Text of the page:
Then Ennio arrived with a big ovation from the public and started with Ave Maria Guarani so apropos with what we just had watched. When it arrived to the themes from Cinema Paradiso and Malena, I was almost in tears. Then when he played Gabriel's Oboe from the Mission I was in ecstasy. And I sang along with the choral in Latin. In the end we all stood up and applauded like crazy. I whistled many times and I clapped my hands calling him back. He came back four times. But I wanted more... I whistled and whistled, singing a little tune I had just invented but with all my breath, a little music like saying, "I love you, Ennio, please come back!" But then he was gone. Then I remembered when I went to see the Falls in Iguazu, south of Brazil. It was that sensation of jumping into a sea of a harmonic symphony, the world in unison. A divine and flamboyant Concert that will be forever in my heart!
I and The Falls from Iguazu

The Falls from "The Mission":


Fall equinox celebrations: The first day of autumn falls on a full moon...

... and on Easter this year. I spent it meditating on the death and rebirth of the Saviour, as the daylight slowly gives place to longer nights, and the days get longer on the North, in which is so apropos to the occasion, considering that Halloween in the North Hemisphere falls in the falls equinox (day and night in equal duration). Though here in the South Hemisphere there is no such tradition, nevertheless (and like a rare coincidence) I ended up celebrating it in a place called Aquelarre, which means a place where witches and magicians get-together around the lake Vichuquen.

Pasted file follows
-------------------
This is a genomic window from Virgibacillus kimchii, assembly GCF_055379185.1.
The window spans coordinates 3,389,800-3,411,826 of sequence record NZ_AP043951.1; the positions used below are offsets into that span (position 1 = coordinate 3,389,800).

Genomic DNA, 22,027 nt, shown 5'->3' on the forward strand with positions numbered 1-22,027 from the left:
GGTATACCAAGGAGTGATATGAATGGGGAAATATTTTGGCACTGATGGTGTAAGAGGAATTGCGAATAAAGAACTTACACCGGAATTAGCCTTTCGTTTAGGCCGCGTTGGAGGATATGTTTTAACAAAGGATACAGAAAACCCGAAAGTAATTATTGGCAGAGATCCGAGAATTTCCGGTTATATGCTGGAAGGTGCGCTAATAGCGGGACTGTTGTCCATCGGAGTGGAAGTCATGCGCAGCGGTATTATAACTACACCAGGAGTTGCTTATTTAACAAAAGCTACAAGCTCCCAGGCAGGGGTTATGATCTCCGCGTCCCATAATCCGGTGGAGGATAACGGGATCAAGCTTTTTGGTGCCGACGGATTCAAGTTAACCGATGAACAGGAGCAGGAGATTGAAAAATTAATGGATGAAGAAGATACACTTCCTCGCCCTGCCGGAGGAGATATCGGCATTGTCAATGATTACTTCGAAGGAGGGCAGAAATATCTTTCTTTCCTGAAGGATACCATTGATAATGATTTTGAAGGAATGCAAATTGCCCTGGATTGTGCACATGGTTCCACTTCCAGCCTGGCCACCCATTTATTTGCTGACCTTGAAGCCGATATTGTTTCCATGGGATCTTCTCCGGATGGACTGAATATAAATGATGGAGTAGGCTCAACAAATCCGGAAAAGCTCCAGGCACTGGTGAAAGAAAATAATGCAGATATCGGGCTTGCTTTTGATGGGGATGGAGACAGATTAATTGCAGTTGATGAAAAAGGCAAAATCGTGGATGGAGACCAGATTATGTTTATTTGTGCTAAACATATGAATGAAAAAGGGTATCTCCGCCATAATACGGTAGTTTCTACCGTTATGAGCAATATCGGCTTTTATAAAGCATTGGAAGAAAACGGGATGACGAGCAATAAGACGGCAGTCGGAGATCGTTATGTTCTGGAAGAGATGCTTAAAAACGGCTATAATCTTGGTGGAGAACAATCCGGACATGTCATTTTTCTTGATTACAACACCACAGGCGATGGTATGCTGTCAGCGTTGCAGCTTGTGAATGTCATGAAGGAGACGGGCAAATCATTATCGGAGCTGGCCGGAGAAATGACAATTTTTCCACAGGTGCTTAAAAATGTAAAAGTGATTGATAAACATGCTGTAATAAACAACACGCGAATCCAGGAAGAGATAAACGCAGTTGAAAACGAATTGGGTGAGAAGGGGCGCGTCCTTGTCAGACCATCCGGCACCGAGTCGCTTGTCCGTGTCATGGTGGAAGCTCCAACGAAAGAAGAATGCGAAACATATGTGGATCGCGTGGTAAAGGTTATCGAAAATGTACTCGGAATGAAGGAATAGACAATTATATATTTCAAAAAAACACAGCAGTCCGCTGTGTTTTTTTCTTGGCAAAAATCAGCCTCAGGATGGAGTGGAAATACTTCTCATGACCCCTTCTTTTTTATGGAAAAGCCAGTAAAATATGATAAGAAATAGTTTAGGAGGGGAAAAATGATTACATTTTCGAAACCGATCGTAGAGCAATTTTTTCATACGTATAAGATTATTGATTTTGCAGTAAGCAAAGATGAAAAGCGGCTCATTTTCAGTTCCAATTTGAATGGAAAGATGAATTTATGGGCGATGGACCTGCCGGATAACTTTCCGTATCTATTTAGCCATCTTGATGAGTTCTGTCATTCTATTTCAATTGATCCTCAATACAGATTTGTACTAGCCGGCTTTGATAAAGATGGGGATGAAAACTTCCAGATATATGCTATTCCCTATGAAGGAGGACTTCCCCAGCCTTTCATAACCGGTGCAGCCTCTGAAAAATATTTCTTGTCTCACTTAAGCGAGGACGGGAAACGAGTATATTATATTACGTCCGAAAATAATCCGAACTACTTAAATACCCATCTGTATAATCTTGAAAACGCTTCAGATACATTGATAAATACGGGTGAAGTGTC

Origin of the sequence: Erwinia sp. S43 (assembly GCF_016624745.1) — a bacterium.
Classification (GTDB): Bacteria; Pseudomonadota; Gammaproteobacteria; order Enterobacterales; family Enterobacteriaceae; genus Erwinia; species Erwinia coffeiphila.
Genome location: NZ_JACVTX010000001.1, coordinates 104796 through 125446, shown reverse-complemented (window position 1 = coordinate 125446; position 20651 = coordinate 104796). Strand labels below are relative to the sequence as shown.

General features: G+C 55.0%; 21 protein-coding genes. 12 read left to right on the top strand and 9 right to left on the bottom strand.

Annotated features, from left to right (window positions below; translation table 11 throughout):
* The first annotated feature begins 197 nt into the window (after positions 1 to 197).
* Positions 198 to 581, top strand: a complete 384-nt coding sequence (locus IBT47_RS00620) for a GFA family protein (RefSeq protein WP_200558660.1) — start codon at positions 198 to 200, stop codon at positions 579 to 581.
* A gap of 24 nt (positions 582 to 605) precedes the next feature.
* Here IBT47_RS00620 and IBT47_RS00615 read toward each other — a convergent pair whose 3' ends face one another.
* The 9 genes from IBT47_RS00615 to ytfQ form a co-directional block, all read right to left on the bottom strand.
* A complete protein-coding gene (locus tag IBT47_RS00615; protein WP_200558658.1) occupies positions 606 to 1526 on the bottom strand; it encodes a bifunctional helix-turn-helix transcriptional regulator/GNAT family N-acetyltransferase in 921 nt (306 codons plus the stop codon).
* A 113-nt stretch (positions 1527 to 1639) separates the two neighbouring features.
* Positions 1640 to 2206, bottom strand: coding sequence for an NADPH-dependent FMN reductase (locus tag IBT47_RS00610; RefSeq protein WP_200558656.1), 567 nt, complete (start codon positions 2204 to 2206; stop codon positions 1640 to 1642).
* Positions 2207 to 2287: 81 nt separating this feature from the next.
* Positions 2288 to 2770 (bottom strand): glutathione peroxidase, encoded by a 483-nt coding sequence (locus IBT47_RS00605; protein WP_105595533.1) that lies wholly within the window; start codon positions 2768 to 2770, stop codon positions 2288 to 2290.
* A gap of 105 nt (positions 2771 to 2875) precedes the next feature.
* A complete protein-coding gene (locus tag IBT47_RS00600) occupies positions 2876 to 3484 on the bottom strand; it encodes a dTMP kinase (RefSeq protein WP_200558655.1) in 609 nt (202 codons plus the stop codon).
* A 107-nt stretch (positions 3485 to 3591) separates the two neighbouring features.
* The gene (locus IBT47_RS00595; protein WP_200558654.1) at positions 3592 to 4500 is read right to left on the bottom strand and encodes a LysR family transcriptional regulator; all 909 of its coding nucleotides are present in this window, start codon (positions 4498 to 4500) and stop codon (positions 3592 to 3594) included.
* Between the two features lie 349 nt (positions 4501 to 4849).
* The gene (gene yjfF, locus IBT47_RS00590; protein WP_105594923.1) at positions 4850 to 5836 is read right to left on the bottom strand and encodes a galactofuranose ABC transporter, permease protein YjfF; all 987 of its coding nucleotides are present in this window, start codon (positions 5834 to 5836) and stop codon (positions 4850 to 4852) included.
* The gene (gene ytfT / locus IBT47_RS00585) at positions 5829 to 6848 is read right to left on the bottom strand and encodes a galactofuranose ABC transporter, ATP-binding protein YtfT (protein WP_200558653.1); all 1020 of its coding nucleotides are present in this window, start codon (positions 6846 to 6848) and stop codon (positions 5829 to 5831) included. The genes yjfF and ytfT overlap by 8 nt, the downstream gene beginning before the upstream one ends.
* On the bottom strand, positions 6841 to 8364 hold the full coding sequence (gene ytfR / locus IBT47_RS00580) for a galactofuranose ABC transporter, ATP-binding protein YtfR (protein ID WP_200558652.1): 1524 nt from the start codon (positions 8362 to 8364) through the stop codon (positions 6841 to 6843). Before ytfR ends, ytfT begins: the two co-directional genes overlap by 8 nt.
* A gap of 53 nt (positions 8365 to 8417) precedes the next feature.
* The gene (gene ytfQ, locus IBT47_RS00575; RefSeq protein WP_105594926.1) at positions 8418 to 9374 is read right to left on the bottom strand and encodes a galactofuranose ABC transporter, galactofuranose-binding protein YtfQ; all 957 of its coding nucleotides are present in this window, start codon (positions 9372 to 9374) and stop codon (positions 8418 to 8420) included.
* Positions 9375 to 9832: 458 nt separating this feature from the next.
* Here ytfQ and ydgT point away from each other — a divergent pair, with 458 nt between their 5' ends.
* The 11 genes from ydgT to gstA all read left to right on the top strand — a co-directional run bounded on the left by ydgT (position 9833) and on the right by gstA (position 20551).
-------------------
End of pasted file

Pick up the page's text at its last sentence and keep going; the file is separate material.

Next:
Vichuquen means "sea serpent" and it's an ancient site (previous to the Spaniards conquests, and founded by the Incas) where legends and myths were shared mouth-to-mouth. In that lake there are jumping fishes and swim dark little swans, as well as the big swans with white tail and long black neck. The water there is so penetrating that at night is difficult not to fall into a trance. No wonder the legends. I was wondering if with all those long necks swirling around people wouldn't get dizzy and imagine they have seen the "Long Necks" monster. So I made a small ritual, dancing like dragonfly in a Ballet made for the Swan Lake, and holding the little witch, which is used to sign where the wind blows, at the top of my finger.

Some people believe that by some mystical way one can balance eggs on their end on the equinox. Well, the only eggs I tried to balance were the little ones the Easter bunny gave to me. And so that I would still be able to balance my own body after that feast of chocolates during the day and the pouring of red wine on my glass at night.


A Saint Paddy's Night

(Last night ended with a big hug in a HUGE tree with a Leprechaun and a Lion:) Then I woke up this morning with a music inside my head, just to create the lyrics to my new tune and is about a problem we all face today (but the Lyrics are in Portuguese):

O mundo todo anda zen,
Tudo em paz e tudo bem.
Tudo de bom pra voce
e pra mim tambem.

Hoje o mundo e tao igual,
Tudo mais e coisa e tal,
Tudo sorri pra voce
e pra mim tambem.

O mundo inteiro a girar
e a vida vai virar
muita sorte a voce
e a mim tambem.